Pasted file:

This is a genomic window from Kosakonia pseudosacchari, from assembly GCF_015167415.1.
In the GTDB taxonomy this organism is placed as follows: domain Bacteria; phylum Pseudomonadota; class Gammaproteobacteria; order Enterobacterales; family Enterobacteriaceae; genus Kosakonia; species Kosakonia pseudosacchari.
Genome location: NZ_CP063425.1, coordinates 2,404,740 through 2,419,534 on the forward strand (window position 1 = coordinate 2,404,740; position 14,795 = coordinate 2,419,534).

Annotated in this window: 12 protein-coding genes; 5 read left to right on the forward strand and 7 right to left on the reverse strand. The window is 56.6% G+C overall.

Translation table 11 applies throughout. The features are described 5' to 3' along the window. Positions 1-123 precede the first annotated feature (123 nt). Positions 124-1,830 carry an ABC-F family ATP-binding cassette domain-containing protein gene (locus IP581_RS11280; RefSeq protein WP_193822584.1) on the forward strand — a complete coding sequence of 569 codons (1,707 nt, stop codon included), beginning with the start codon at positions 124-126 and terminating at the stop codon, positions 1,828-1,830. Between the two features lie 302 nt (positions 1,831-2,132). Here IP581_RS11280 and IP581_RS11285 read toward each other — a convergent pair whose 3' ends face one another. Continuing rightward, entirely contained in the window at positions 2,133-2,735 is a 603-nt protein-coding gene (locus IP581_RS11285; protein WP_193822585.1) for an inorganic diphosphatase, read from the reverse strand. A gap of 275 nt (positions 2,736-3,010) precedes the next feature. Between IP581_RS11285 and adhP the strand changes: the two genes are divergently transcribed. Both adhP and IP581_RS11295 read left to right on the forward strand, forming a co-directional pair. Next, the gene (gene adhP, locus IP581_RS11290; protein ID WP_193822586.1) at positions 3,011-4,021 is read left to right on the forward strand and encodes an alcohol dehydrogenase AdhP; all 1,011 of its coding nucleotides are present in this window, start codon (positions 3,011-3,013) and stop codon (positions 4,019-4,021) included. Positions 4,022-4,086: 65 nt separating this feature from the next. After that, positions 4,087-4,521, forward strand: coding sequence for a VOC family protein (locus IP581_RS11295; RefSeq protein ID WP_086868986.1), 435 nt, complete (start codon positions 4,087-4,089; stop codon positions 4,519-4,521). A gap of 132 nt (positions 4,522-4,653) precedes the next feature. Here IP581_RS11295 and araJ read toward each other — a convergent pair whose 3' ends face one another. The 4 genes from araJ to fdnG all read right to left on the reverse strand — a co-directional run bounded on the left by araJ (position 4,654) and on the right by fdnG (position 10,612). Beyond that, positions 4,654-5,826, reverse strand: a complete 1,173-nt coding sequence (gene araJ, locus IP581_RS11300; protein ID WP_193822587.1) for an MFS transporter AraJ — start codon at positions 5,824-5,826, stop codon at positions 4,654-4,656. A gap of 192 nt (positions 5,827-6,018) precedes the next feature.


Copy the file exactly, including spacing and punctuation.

This is a genomic window from Kosakonia pseudosacchari, from assembly GCF_015167415.1.
In the GTDB taxonomy this organism is placed as follows: domain Bacteria; phylum Pseudomonadota; class Gammaproteobacteria; order Enterobacterales; family Enterobacteriaceae; genus Kosakonia; species Kosakonia pseudosacchari.
Genome location: NZ_CP063425.1, coordinates 2,404,740 through 2,419,534 on the forward strand (window position 1 = coordinate 2,404,740; position 14,795 = coordinate 2,419,534).

Annotated in this window: 12 protein-coding genes; 5 read left to right on the forward strand and 7 right to left on the reverse strand. The window is 56.6% G+C overall.

Translation table 11 applies throughout. The features are described 5' to 3' along the window. Positions 1-123 precede the first annotated feature (123 nt). Positions 124-1,830 carry an ABC-F family ATP-binding cassette domain-containing protein gene (locus IP581_RS11280; RefSeq protein WP_193822584.1) on the forward strand — a complete coding sequence of 569 codons (1,707 nt, stop codon included), beginning with the start codon at positions 124-126 and terminating at the stop codon, positions 1,828-1,830. Between the two features lie 302 nt (positions 1,831-2,132). Here IP581_RS11280 and IP581_RS11285 read toward each other — a convergent pair whose 3' ends face one another. Continuing rightward, entirely contained in the window at positions 2,133-2,735 is a 603-nt protein-coding gene (locus IP581_RS11285; protein WP_193822585.1) for an inorganic diphosphatase, read from the reverse strand. A gap of 275 nt (positions 2,736-3,010) precedes the next feature. Between IP581_RS11285 and adhP the strand changes: the two genes are divergently transcribed. Both adhP and IP581_RS11295 read left to right on the forward strand, forming a co-directional pair. Next, the gene (gene adhP, locus IP581_RS11290; protein ID WP_193822586.1) at positions 3,011-4,021 is read left to right on the forward strand and encodes an alcohol dehydrogenase AdhP; all 1,011 of its coding nucleotides are present in this window, start codon (positions 3,011-3,013) and stop codon (positions 4,019-4,021) included. Positions 4,022-4,086: 65 nt separating this feature from the next. After that, positions 4,087-4,521, forward strand: coding sequence for a VOC family protein (locus IP581_RS11295; RefSeq protein ID WP_086868986.1), 435 nt, complete (start codon positions 4,087-4,089; stop codon positions 4,519-4,521). A gap of 132 nt (positions 4,522-4,653) precedes the next feature. Here IP581_RS11295 and araJ read toward each other — a convergent pair whose 3' ends face one another. The 4 genes from araJ to fdnG all read right to left on the reverse strand — a co-directional run bounded on the left by araJ (position 4,654) and on the right by fdnG (position 10,612). Beyond that, positions 4,654-5,826, reverse strand: a complete 1,173-nt coding sequence (gene araJ, locus IP581_RS11300; protein ID WP_193822587.1) for an MFS transporter AraJ — start codon at positions 5,824-5,826, stop codon at positions 4,654-4,656. A gap of 192 nt (positions 5,827-6,018) precedes the next feature.